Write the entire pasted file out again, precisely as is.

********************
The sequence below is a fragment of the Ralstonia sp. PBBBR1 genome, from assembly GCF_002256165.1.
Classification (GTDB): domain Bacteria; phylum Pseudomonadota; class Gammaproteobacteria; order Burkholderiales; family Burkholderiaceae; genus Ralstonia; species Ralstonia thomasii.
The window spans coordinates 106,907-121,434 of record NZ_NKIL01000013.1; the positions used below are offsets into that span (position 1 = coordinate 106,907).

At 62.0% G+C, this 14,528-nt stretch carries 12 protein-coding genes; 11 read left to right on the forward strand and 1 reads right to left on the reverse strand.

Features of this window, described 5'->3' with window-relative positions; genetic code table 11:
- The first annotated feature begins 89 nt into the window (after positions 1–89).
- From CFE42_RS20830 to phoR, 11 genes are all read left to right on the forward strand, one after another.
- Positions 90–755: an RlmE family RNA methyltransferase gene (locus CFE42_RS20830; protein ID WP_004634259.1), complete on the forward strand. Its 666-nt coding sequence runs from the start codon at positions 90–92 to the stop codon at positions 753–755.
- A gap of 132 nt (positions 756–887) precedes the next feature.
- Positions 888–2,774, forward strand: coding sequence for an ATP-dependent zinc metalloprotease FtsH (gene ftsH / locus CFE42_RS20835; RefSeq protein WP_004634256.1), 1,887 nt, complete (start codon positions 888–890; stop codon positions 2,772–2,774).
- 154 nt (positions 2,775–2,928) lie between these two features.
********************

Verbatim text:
The sequence below is a fragment of the Ralstonia sp. PBBBR1 genome, from assembly GCF_002256165.1.
Classification (GTDB): domain Bacteria; phylum Pseudomonadota; class Gammaproteobacteria; order Burkholderiales; family Burkholderiaceae; genus Ralstonia; species Ralstonia thomasii.
The window spans coordinates 106,907-121,434 of record NZ_NKIL01000013.1; the positions used below are offsets into that span (position 1 = coordinate 106,907).

At 62.0% G+C, this 14,528-nt stretch carries 12 protein-coding genes; 11 read left to right on the forward strand and 1 reads right to left on the reverse strand.

Features of this window, described 5'->3' with window-relative positions; genetic code table 11:
- The first annotated feature begins 89 nt into the window (after positions 1–89).
- From CFE42_RS20830 to phoR, 11 genes are all read left to right on the forward strand, one after another.
- Positions 90–755: an RlmE family RNA methyltransferase gene (locus CFE42_RS20830; protein ID WP_004634259.1), complete on the forward strand. Its 666-nt coding sequence runs from the start codon at positions 90–92 to the stop codon at positions 753–755.
- A gap of 132 nt (positions 756–887) precedes the next feature.
- Positions 888–2,774, forward strand: coding sequence for an ATP-dependent zinc metalloprotease FtsH (gene ftsH / locus CFE42_RS20835; RefSeq protein WP_004634256.1), 1,887 nt, complete (start codon positions 888–890; stop codon positions 2,772–2,774).
- 154 nt (positions 2,775–2,928) lie between these two features.